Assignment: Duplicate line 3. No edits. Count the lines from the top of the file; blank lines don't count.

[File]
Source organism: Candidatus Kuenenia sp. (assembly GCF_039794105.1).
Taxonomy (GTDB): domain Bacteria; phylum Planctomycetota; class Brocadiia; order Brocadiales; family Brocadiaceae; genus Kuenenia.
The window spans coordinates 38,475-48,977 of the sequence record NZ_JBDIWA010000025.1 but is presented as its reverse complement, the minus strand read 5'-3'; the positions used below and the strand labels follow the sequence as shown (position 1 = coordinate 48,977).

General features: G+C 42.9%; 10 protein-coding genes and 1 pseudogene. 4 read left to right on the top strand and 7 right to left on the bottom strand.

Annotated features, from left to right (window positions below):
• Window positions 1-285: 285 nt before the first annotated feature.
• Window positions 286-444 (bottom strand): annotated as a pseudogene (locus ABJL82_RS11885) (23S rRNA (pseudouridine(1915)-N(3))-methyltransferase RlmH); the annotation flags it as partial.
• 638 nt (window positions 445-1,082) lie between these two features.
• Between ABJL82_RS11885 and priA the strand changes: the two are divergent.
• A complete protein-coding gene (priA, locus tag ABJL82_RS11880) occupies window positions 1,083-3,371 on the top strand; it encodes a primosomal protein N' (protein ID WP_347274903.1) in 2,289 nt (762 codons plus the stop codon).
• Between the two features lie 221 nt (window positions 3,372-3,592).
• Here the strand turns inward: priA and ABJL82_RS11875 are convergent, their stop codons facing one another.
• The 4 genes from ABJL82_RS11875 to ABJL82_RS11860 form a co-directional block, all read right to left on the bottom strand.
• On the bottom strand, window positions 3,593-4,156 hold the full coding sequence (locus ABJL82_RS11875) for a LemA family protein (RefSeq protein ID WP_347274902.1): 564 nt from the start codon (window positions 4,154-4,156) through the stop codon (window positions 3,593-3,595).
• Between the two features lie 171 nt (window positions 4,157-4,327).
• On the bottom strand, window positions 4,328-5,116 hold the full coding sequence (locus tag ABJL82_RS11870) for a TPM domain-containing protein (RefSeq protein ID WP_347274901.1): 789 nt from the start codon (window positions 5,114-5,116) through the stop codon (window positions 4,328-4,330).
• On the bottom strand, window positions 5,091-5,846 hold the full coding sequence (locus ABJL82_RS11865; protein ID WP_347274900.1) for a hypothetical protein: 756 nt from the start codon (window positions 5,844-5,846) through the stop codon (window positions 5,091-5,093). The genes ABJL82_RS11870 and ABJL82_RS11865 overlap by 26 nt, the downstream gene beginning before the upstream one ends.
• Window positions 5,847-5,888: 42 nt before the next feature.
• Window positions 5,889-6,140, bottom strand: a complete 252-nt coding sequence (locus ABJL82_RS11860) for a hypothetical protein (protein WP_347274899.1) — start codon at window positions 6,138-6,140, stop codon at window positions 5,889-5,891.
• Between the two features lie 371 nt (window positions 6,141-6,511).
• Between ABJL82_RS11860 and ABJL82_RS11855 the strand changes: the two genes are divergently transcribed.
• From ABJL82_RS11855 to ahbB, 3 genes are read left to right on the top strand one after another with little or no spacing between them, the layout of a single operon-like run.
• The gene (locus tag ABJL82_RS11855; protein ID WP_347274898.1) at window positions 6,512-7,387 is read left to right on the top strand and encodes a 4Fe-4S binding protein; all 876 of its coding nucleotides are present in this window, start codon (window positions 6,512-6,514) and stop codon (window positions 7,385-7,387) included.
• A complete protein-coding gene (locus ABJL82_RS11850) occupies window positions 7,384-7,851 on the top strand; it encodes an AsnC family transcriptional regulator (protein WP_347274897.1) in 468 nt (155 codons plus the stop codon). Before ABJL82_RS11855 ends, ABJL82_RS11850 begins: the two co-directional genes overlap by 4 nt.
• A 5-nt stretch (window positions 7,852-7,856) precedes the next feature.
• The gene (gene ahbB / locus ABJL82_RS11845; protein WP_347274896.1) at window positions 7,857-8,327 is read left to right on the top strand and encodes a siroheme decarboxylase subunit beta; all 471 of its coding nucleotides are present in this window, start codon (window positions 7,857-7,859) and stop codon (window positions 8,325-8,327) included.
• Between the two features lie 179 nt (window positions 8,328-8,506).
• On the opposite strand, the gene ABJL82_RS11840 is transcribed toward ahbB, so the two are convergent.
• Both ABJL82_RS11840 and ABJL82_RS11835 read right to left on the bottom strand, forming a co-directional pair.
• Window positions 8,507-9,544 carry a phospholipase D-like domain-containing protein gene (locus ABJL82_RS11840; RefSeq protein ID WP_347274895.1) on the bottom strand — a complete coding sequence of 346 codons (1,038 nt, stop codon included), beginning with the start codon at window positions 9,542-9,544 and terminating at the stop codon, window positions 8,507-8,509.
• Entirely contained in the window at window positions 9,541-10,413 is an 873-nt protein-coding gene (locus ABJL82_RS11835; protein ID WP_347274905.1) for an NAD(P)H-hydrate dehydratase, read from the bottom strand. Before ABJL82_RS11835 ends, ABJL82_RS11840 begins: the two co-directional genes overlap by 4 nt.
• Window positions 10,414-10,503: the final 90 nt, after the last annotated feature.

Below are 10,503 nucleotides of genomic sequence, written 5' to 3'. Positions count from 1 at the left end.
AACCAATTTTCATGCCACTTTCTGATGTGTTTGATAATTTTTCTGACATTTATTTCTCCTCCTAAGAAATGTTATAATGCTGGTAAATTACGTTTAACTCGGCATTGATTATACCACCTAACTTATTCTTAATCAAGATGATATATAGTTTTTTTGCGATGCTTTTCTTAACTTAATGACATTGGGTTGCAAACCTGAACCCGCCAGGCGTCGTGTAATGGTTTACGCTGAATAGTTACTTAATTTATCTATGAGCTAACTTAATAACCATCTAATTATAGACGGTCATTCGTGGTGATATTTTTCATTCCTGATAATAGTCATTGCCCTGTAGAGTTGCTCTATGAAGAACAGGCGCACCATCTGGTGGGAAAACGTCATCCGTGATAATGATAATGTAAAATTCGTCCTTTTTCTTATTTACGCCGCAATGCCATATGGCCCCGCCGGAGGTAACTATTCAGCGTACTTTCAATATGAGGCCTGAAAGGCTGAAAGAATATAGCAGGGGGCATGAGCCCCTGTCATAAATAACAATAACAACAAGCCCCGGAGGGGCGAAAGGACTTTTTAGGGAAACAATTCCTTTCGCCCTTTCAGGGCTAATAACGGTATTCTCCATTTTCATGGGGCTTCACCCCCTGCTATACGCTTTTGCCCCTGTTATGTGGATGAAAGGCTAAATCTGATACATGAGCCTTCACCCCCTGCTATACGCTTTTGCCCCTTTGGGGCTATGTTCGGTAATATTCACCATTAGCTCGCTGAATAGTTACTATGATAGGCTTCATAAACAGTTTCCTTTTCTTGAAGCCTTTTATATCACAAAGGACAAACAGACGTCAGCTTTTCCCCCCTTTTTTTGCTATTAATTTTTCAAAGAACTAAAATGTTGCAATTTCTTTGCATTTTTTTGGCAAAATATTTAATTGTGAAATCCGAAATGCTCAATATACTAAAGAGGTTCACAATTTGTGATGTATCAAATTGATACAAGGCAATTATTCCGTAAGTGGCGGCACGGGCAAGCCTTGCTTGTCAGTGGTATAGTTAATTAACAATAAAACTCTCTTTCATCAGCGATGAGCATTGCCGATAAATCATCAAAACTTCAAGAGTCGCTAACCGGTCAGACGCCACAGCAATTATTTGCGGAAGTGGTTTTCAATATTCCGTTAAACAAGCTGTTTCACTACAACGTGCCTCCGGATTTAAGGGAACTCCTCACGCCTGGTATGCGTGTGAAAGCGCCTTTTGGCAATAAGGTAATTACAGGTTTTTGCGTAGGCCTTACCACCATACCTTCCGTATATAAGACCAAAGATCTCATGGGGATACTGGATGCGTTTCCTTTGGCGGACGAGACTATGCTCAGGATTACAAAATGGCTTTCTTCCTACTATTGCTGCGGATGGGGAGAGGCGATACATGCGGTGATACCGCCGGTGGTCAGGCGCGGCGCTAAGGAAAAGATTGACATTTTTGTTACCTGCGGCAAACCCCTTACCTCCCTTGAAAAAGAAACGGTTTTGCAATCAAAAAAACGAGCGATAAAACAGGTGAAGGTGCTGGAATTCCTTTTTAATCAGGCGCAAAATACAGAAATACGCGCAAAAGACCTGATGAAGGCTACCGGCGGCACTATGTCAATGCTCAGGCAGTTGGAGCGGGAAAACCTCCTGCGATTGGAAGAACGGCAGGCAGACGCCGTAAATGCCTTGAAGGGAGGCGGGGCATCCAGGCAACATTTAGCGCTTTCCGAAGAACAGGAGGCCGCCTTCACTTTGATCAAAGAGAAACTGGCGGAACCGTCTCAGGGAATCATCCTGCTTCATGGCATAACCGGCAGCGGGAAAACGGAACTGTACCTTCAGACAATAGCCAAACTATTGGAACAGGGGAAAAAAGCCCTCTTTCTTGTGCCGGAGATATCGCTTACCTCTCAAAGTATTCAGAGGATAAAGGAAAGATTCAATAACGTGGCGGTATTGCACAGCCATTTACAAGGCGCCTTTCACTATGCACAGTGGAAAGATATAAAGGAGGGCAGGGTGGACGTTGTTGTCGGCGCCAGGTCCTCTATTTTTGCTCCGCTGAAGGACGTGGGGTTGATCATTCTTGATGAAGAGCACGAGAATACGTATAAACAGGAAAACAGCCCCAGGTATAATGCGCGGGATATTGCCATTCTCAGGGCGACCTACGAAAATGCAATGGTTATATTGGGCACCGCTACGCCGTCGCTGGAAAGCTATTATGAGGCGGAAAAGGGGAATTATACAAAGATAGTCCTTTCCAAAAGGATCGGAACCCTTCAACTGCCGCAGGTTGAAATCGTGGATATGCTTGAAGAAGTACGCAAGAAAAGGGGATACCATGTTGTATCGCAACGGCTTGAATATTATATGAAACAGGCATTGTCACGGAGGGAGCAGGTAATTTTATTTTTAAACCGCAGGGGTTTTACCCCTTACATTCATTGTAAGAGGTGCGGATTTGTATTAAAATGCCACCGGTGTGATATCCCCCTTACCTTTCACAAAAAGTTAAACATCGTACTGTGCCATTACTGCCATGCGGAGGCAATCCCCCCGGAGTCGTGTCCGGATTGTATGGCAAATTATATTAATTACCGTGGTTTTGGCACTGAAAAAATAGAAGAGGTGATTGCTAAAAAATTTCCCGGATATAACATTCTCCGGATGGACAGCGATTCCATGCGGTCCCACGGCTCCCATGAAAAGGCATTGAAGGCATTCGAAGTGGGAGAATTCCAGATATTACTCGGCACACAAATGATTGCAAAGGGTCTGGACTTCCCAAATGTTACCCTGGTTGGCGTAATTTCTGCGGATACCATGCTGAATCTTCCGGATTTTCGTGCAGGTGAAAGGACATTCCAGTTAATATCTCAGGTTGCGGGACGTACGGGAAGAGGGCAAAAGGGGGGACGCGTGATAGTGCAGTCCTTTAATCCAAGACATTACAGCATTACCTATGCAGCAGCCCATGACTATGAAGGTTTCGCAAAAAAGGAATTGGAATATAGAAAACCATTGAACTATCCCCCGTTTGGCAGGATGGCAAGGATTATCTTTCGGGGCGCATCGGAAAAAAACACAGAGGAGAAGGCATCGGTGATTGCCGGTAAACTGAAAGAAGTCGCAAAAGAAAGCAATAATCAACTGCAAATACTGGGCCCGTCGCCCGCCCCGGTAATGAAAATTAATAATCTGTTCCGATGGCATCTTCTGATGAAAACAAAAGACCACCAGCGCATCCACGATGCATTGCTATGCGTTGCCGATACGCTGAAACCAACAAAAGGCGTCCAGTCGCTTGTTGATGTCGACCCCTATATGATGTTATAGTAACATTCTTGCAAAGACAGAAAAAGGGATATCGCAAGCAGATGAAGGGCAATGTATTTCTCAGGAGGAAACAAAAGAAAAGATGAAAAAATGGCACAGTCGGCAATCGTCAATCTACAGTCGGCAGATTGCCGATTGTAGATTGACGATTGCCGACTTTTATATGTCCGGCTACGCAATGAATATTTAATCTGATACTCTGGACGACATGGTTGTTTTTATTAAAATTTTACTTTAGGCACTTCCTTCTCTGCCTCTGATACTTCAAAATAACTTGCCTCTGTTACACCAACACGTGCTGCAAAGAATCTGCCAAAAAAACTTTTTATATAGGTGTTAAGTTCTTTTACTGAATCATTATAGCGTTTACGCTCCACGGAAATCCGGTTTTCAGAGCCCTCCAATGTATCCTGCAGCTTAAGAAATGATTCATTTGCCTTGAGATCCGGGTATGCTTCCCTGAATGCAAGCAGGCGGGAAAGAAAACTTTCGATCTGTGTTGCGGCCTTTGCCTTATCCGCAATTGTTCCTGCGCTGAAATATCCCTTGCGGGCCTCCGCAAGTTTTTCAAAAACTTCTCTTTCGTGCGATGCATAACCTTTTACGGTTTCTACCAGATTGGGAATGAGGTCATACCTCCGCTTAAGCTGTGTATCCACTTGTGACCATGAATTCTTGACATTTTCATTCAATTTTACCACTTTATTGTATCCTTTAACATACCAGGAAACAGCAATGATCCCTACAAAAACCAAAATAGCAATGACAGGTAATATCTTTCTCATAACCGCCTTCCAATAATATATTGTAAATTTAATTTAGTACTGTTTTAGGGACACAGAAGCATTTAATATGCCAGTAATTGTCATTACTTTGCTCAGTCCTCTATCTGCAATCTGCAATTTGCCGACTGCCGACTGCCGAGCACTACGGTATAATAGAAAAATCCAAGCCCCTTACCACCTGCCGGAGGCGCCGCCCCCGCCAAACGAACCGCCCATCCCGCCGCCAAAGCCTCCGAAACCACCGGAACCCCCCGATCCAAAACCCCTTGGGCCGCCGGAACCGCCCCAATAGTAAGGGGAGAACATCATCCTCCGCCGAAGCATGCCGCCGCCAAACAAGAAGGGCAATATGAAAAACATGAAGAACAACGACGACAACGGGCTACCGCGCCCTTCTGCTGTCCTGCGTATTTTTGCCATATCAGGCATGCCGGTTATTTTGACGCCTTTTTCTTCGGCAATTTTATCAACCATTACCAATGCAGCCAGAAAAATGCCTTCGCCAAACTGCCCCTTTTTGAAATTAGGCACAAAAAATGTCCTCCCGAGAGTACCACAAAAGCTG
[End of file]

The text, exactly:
The window spans coordinates 38,475-48,977 of the sequence record NZ_JBDIWA010000025.1 but is presented as its reverse complement, the minus strand read 5'-3'; the positions used below and the strand labels follow the sequence as shown (position 1 = coordinate 48,977).